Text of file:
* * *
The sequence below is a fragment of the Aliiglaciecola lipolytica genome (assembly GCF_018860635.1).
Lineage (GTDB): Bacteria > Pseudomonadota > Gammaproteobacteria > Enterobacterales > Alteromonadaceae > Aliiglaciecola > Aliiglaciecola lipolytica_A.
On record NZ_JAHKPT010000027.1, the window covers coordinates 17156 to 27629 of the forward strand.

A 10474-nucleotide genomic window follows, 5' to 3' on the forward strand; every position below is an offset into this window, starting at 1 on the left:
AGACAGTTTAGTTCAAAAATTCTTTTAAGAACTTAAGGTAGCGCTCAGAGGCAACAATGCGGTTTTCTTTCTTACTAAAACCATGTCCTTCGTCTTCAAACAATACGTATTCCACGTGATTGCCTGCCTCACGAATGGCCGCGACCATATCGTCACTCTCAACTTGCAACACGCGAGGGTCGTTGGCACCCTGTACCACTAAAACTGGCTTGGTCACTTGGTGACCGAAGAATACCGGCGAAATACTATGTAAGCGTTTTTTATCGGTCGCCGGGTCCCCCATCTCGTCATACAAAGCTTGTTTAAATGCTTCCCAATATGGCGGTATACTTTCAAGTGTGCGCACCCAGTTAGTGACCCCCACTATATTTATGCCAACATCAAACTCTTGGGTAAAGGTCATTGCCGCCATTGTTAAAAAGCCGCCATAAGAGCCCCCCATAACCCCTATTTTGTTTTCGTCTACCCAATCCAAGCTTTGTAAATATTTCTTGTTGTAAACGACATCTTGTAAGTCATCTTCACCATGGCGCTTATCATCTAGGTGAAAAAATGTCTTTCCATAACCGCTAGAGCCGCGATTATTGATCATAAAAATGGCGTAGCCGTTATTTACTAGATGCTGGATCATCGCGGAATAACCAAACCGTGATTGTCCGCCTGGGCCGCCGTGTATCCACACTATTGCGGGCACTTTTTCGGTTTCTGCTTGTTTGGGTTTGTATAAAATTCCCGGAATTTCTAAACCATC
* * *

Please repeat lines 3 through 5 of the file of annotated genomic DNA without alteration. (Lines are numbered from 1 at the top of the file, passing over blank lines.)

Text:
On record NZ_JAHKPT010000027.1, the window covers coordinates 17156 to 27629 of the forward strand.

A 10474-nucleotide genomic window follows, 5' to 3' on the forward strand; every position below is an offset into this window, starting at 1 on the left:
AGACAGTTTAGTTCAAAAATTCTTTTAAGAACTTAAGGTAGCGCTCAGAGGCAACAATGCGGTTTTCTTTCTTACTAAAACCATGTCCTTCGTCTTCAAACAATACGTATTCCACGTGATTGCCTGCCTCACGAATGGCCGCGACCATATCGTCACTCTCAACTTGCAACACGCGAGGGTCGTTGGCACCCTGTACCACTAAAACTGGCTTGGTCACTTGGTGACCGAAGAATACCGGCGAAATACTATGTAAGCGTTTTTTATCGGTCGCCGGGTCCCCCATCTCGTCATACAAAGCTTGTTTAAATGCTTCCCAATATGGCGGTATACTTTCAAGTGTGCGCACCCAGTTAGTGACCCCCACTATATTTATGCCAACATCAAACTCTTGGGTAAAGGTCATTGCCGCCATTGTTAAAAAGCCGCCATAAGAGCCCCCCATAACCCCTATTTTGTTTTCGTCTACCCAATCCAAGCTTTGTAAATATTTCTTGTTGTAAACGACATCTTGTAAGTCATCTTCACCATGGCGCTTATCATCTAGGTGAAAAAATGTCTTTCCATAACCGCTAGAGCCGCGATTATTGATCATAAAAATGGCGTAGCCGTTATTTACTAGATGCTGGATCATCGCGGAATAACCAAACCGTGATTGTCCGCCTGGGCCGCCGTGTATCCACACTATTGCGGGCACTTTTTCGGTTTCTGCTTGTTTGGGTTTGTATAAAATTCCCGGAATTTCTAAACCATC